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Domestic Violence In The Coronavirus Era

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Domestic Violence In The Coronavirus Era

By Annan Boodram
Contributing Columnist

Annan Boodram -- columnPeople, who are forced to self-isolate or follow mandated shelter-in-place orders, are at risk of being trapped in abusive and coercive situations, isolated from the human and other resources that could help them.

The pandemic has sapped victims’ outlets for relief: running errands, speaking with counselors, visiting friends. It has shattered exit plans that some victims have spent months developing.

The services, designed to support even the most-isolated of these victims, are struggling to help, from a distance. And the deluge of stress and fear of unemployment, of sickness, of death, is intensifying the abuse they face.

Domestic violence will likely increase in social isolation
In many nations, communities are already reporting higher call-volumes to local domestic violence resources. In China, reports of domestic violence have surged, since people have been confined to their homes. In some areas, calls to police stations have increased, threefold, compared to the same period last year.

Support services in Australia reported an increase in coronavirus-related family abuse. In Italy and Germany, women’s groups are already sounding the alarm.

Meanwhile nine people have died in a string of domestic killings, as Britain entered its second week, under the coronavirus quarantine, according the Daily Mail newspaper, of March 30, 2020.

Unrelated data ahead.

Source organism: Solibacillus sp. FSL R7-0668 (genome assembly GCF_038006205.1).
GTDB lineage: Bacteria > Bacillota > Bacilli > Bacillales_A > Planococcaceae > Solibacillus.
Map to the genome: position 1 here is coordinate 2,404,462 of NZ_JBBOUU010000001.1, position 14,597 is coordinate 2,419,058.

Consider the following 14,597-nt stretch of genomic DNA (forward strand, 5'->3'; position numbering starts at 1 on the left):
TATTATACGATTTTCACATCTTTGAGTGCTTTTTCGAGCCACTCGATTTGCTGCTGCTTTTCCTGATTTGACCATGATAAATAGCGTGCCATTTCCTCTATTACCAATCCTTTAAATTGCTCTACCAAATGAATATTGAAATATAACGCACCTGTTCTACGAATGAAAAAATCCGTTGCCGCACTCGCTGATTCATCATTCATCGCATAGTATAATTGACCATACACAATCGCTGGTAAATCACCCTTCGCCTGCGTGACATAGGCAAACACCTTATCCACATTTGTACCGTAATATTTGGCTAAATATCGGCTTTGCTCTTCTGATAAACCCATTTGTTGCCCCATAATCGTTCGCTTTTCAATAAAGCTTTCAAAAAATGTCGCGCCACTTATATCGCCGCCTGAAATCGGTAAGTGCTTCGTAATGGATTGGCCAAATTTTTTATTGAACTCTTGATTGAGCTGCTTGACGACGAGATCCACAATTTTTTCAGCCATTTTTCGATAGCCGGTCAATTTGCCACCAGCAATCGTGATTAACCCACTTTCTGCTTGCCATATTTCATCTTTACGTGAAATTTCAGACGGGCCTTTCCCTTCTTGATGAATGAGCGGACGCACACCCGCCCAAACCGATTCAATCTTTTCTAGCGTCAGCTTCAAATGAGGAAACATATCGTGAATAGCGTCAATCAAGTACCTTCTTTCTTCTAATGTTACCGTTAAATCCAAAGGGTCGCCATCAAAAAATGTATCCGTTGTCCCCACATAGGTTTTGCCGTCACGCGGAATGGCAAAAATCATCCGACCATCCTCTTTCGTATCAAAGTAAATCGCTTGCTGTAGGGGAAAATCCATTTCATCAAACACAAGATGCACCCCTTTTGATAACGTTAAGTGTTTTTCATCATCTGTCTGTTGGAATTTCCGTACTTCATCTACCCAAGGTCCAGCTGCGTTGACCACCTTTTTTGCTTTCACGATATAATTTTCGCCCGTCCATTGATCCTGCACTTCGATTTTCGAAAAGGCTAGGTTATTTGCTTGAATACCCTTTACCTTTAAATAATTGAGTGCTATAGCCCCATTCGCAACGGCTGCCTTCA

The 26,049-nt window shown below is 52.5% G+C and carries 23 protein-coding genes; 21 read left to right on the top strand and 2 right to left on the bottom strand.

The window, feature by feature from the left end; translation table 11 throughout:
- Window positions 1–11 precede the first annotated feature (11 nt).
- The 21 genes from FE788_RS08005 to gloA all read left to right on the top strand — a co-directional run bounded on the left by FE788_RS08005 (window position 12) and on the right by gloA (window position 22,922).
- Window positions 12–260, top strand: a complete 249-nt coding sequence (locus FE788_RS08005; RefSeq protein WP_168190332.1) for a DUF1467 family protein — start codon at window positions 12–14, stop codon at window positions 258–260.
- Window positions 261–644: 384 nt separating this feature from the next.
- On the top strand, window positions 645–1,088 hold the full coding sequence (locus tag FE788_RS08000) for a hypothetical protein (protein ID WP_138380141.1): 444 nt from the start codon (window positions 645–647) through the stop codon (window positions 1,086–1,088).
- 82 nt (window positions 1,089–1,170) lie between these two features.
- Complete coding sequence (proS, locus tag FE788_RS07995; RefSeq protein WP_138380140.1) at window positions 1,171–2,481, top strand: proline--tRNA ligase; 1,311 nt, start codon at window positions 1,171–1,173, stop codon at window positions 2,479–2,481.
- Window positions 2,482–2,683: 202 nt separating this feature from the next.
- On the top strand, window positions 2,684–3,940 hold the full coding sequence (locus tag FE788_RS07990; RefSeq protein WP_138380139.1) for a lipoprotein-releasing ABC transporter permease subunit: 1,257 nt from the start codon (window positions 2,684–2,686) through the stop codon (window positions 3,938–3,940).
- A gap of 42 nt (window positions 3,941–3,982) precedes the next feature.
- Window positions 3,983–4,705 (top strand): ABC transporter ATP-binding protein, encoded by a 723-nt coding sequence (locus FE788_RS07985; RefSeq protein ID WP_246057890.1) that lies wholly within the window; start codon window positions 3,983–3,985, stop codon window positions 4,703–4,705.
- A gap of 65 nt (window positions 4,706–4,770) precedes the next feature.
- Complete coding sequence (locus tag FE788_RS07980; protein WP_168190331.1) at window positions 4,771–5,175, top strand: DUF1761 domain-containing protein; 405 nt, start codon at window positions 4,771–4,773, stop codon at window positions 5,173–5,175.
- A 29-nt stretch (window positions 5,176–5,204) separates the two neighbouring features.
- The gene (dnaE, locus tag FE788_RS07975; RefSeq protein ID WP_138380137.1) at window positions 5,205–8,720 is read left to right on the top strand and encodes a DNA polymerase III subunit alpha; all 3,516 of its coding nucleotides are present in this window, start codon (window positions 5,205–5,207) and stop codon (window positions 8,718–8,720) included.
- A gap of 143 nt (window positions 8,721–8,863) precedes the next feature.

In the United States, the National Domestic Violence Hotline (NDVH) reports, that a growing number of callers say their abusers are using COVID-19, as a means of further isolating them from their friends and family.

“Perpetrators are threatening to throw their victims out on the street, so they get sick,” Katie Ray-Jones, NDVH CEO told TIME Magazine. “We’ve heard of some withholding financial resources or medical assistance.”

In New York’s Nassau County, domestic violence incidents are already up 10 percent, compared to this time last year; while the Cincinnati-based organization, Women Helping Women, is receiving 30 percent more calls now, since self-isolation started.

In Trinidad and Tobago, the Victim and Witness Support Unit (VWSU) of the police force, says it has been preparing for the anticipated increase in domestic violence, as the next few weeks sees the country locked down, during the stay-at-mome order, announced by the government. According to the Trinidad Guardian, of March 31, over the last 10 days, the VWSU has assisted 48 victims, across the nation.

While there has been no information about other Caribbean nations, one hopes that measures are being considered, if not already in place, to deal with the expected upsurge in domestic violence.

Stress heightens the likelihood for violence
Domestic violence cases spike in times of prolonged stress and disruption — like financial crises and natural disasters.

During the current pandemic, some of that stress has driven people to firearms dealers and liquor stores in a number of countries. Abusers often use firearms to frighten victims, but mere possession of a firearm by an abuser, makes it five times more likely that a victim will be killed, according to the US-based Giffords Law Center to Prevent Gun Violence.

Global unemployment has been rising, astronomically. A 2013 study reported that as unemployment rates rise, so do dangerous drinking behaviors. And the World Health Organization said evidence suggests, that excessive alcohol consumption worsens the severity and frequency of domestic violence.

The economic impact of the COVID-19 pandemic has also plunged people into financial insecurity, potentially trapping them in abusive situations. Without a stable income, it is much more difficult for victims to leave violent partners, and protect themselves and their dependents. Health concerns and job losses also add pressure, causing some people to experience abuse for the first time.

“My husband won’t let me leave the house,” a victim told a representative of the US NDVH, over the phone. “He’s had flu-like symptoms and blames keeping me here, on not wanting to infect others or bringing something, like COVID-19, home. But I feel like it’s just an attempt to isolate me.“